1 kilobyte (kB) = 210 (1024) bytes
1 megabyte (MB) = 220 (~1 million) bytes
1 gigabyte (GB) = 230 (~1000 million) bytes
1 terabyte (TB) = 240 (~1 million million) bytes
1 petabyte (PB) = 250 (~1x1015) bytes

To further complicate matters, we now have new prefixes such as kibi, mebi, gibi, and so on. Technically, these terms are supposed to be used as binary multipliers (i.e. 2 to the power of 10, 20, 30 and so on), while the traditional decimal equivalents - kilo, mega, giga - should be used when we are actually referring to 10 to the power of 3, 6, 9, etc. However, this terminology has yet to catch on, and I'm not sure if it ever will, since the decimal prefixes are used so commonly to represent the binary values the world over.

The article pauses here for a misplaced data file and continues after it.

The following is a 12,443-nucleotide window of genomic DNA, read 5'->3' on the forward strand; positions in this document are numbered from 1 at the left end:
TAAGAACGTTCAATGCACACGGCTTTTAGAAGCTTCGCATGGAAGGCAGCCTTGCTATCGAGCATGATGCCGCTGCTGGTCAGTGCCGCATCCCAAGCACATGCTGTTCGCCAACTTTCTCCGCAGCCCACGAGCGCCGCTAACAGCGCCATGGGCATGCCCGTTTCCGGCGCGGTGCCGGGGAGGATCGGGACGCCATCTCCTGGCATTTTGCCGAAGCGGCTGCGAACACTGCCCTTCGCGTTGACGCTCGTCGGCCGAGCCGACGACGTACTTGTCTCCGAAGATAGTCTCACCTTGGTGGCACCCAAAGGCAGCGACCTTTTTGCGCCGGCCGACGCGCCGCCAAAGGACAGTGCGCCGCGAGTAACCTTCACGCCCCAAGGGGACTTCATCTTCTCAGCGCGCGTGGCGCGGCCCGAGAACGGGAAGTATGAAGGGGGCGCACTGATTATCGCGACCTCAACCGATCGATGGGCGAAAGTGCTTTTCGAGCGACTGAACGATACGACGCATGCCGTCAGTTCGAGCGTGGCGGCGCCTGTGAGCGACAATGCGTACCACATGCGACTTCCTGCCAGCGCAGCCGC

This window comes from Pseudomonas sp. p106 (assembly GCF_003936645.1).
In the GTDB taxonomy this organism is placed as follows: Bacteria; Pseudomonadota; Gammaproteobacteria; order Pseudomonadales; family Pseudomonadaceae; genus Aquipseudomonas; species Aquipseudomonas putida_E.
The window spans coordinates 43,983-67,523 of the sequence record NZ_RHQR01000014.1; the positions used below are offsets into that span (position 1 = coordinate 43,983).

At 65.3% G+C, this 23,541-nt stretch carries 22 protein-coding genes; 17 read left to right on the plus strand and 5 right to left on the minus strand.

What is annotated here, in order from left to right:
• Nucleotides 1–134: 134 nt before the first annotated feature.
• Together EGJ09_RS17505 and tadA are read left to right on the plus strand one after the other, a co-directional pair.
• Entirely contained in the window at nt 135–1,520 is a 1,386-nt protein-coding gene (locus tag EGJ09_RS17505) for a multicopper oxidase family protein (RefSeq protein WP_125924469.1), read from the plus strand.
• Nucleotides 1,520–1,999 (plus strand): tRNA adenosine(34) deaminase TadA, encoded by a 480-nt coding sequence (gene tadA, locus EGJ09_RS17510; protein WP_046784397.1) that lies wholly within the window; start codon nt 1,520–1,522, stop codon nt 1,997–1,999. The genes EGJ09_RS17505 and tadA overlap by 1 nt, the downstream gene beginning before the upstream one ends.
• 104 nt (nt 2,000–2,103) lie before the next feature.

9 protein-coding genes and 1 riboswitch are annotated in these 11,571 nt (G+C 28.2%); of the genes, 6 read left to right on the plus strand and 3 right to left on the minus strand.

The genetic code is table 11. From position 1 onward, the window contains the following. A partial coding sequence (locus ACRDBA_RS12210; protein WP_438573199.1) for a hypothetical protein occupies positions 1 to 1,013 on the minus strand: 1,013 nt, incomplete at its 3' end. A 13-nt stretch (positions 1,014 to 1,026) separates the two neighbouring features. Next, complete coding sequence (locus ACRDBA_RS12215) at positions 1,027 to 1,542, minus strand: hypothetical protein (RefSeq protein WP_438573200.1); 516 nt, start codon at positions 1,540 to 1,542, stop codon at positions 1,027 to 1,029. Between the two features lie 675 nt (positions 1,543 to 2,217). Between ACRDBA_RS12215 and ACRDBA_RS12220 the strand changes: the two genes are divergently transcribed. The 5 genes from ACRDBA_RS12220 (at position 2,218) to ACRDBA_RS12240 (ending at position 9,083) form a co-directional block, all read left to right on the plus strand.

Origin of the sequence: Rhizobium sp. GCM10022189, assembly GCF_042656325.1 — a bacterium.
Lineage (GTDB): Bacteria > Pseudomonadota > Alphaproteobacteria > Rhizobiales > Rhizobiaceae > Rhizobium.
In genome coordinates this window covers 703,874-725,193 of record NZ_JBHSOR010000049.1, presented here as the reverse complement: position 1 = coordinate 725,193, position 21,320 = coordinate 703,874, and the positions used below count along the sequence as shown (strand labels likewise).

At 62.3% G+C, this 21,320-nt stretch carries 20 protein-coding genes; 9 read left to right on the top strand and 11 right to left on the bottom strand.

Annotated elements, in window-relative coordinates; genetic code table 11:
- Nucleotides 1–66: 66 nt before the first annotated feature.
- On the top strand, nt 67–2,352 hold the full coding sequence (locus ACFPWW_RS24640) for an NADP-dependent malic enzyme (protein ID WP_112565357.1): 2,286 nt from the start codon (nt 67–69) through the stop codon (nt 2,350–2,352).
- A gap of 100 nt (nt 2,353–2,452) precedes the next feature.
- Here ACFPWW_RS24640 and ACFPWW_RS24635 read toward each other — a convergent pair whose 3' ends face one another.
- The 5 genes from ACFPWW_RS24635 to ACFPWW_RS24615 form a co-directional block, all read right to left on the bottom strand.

My advice is this: if you see a decimal prefix and 'byte' intermixed, it's fairly safe to assume we're talking about binary multiples rather than decimal, i.e. 1024, not 1000. Technically, it's not right, but that's the way it is!

A Final Note on Terminology and Abbreviations...

An astute reader recently pointed out that I have erroneously been using the abbreviation Mb to represent a megabyte. Myself, like many others, have previous seen Mb and MB (i.e. with a capital B) as being completely interchangeable. However, strictly speaking, a lowercase b should be used when referring to bits, while an uppercase B should be used when referring to bytes. Hence, you may have 512MB of memory, but your broadband connection would have a bandwidth of 1Mb per second, i.e. 1 megabit.

I have always tried to avoid this confusion by explicitly stating Mbit when I'm referring to bits. However, we often see bandwith written as Mbps and kbps. In these cases, the lowercase b is indeed referring to bits, not bytes.